We climbed this mountain by grasping onto vines and branches, anything that was within reach to help keep us stable and upright. Slipping and sliding on the dense wet foliage, our feet constantly entangled in straggly vines with nettles and thorns taking advantage of our exhaustion. We hauled ourselves up by clutching at plants and digging for roots strong enough to hold our body weight. Completely saturated with sweat, hair dripping, clothes soaked to the point I could ring them out. It was nearly midday and we were told if we didn’t find the Mountain Gorillas by 3pm, we would have to turn back. We reached the location they were 3 days ago and a little while later, where they were the day before. We began following their destruction trail of chewed and flattened foliage as well as their droppings path.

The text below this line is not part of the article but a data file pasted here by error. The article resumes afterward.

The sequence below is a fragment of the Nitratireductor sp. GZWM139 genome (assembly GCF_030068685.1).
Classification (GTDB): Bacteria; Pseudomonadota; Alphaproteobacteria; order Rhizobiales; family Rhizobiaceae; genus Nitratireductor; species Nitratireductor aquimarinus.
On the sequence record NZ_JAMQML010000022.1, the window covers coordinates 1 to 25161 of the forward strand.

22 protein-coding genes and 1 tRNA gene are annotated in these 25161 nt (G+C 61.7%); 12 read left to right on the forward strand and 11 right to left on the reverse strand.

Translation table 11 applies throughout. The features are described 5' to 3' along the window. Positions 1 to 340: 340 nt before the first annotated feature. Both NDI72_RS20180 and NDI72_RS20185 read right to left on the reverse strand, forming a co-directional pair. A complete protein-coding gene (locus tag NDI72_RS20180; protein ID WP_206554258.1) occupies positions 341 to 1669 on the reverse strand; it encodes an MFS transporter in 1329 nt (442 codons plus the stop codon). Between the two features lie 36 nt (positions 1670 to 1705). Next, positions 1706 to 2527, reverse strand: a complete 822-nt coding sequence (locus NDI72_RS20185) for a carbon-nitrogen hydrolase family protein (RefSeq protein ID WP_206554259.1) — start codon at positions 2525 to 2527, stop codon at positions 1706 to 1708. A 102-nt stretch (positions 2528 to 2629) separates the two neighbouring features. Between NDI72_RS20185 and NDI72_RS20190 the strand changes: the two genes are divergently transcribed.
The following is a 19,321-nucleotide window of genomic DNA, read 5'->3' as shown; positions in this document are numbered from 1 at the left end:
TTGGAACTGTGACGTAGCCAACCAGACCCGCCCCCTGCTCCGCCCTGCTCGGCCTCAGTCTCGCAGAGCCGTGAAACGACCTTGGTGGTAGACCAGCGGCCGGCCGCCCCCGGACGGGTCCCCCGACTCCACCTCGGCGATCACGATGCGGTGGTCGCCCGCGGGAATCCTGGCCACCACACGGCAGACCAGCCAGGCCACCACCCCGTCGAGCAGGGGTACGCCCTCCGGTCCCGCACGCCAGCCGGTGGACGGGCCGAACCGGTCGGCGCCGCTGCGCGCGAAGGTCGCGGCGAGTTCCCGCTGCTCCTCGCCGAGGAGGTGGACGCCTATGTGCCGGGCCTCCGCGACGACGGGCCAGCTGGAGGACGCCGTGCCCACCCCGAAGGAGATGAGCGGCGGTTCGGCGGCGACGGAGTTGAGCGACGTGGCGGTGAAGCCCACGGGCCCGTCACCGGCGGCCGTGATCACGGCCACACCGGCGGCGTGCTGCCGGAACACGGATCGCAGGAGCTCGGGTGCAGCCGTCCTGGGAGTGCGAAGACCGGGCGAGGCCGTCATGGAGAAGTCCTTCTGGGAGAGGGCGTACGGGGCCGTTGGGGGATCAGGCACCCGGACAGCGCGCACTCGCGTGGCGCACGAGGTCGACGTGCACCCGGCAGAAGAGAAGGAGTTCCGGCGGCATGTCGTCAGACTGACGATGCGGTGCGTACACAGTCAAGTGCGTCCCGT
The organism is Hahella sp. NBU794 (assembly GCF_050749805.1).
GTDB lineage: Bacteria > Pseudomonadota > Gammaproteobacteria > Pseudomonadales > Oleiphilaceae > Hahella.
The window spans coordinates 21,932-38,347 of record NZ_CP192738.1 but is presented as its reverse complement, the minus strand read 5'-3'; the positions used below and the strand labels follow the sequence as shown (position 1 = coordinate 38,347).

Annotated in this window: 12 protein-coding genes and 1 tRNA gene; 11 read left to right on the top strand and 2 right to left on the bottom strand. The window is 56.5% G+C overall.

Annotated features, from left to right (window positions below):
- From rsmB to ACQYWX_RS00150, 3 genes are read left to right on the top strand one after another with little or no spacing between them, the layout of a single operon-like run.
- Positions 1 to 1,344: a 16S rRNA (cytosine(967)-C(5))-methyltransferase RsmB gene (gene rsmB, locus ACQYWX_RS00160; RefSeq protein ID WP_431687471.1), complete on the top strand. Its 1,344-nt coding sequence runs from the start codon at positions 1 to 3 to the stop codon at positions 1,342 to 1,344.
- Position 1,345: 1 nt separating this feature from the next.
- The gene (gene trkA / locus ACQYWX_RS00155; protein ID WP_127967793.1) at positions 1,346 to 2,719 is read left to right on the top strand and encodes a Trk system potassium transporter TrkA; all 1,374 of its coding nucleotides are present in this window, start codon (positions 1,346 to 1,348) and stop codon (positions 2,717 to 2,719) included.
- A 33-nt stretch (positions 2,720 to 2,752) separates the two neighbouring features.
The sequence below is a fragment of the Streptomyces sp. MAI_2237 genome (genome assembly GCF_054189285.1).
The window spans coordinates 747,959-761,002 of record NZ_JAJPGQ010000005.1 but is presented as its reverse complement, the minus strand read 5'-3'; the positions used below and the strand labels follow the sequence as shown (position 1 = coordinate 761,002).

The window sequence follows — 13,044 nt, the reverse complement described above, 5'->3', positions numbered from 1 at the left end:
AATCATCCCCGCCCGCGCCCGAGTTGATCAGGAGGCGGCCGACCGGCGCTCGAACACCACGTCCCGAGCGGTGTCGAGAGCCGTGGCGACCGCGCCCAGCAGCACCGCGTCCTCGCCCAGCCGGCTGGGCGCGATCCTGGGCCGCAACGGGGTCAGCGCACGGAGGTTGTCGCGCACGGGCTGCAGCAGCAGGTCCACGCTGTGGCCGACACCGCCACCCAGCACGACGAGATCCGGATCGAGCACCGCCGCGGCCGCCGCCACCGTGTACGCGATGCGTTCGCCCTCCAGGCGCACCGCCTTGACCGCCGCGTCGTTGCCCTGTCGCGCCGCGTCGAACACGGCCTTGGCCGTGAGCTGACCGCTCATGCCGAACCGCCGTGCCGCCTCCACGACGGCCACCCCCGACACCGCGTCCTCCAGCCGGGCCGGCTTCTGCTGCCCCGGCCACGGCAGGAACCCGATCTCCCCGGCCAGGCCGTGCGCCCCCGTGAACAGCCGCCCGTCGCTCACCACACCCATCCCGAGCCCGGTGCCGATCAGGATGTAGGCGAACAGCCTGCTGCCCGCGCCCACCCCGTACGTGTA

After trekking for over 3 hours and near complete exhaustion in this humid, sheer faced jungle (I like to think of it as Uganda’s mini Kokoda trail), we were told to keep our voices down and that the Mountain Gorillas were less than 200m away. We left our bags and sticks with the trackers who hacked their way through the trees with their machetes for us and there they were…
The first Gorilla we saw was the back of a massive Silver Back. Huge is an understatement. He sat there happily undisturbed chewing on the branches. To the left was a small fluffy baby playing and eating and to the right were several black backs, 7 females and a tiny, tiny baby clinging to its mothers back. They ate and moved around completely ignorant to our presence and suddenly there was a small gorilla dangling in the branches above our heads.